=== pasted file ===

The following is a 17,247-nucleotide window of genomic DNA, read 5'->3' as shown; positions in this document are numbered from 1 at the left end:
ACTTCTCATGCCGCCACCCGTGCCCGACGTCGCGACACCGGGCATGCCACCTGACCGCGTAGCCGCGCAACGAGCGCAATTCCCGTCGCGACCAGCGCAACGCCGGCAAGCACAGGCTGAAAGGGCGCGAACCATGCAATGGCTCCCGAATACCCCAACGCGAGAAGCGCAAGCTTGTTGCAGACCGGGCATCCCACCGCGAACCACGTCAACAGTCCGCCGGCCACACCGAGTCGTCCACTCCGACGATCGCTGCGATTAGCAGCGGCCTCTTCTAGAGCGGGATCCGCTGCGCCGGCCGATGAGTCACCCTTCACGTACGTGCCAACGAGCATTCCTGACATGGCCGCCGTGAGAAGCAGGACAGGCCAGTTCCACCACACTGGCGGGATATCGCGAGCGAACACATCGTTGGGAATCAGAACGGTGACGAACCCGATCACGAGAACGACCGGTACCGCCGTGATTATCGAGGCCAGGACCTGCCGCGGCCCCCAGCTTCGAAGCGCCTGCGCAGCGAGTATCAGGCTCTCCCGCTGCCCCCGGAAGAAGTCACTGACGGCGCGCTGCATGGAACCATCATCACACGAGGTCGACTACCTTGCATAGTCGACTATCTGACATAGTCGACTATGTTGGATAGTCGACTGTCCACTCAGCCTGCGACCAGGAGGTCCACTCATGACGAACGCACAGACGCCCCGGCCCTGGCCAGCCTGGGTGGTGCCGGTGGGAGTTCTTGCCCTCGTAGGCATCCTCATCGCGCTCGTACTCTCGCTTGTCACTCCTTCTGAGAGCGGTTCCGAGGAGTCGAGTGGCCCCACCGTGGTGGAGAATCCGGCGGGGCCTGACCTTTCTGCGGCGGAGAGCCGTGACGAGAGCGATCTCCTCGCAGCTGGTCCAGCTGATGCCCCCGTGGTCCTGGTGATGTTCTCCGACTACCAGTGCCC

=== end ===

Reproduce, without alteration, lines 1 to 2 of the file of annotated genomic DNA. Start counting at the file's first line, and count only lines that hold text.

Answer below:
The following is a 17,247-nucleotide window of genomic DNA, read 5'->3' as shown; positions in this document are numbered from 1 at the left end:
ACTTCTCATGCCGCCACCCGTGCCCGACGTCGCGACACCGGGCATGCCACCTGACCGCGTAGCCGCGCAACGAGCGCAATTCCCGTCGCGACCAGCGCAACGCCGGCAAGCACAGGCTGAAAGGGCGCGAACCATGCAATGGCTCCCGAATACCCCAACGCGAGAAGCGCAAGCTTGTTGCAGACCGGGCATCCCACCGCGAACCACGTCAACAGTCCGCCGGCCACACCGAGTCGTCCACTCCGACGATCGCTGCGATTAGCAGCGGCCTCTTCTAGAGCGGGATCCGCTGCGCCGGCCGATGAGTCACCCTTCACGTACGTGCCAACGAGCATTCCTGACATGGCCGCCGTGAGAAGCAGGACAGGCCAGTTCCACCACACTGGCGGGATATCGCGAGCGAACACATCGTTGGGAATCAGAACGGTGACGAACCCGATCACGAGAACGACCGGTACCGCCGTGATTATCGAGGCCAGGACCTGCCGCGGCCCCCAGCTTCGAAGCGCCTGCGCAGCGAGTATCAGGCTCTCCCGCTGCCCCCGGAAGAAGTCACTGACGGCGCGCTGCATGGAACCATCATCACACGAGGTCGACTACCTTGCATAGTCGACTATCTGACATAGTCGACTATGTTGGATAGTCGACTGTCCACTCAGCCTGCGACCAGGAGGTCCACTCATGACGAACGCACAGACGCCCCGGCCCTGGCCAGCCTGGGTGGTGCCGGTGGGAGTTCTTGCCCTCGTAGGCATCCTCATCGCGCTCGTACTCTCGCTTGTCACTCCTTCTGAGAGCGGTTCCGAGGAGTCGAGTGGCCCCACCGTGGTGGAGAATCCGGCGGGGCCTGACCTTTCTGCGGCGGAGAGCCGTGACGAGAGCGATCTCCTCGCAGCTGGTCCAGCTGATGCCCCCGTGGTCCTGGTGATGTTCTCCGACTACCAGTGCCC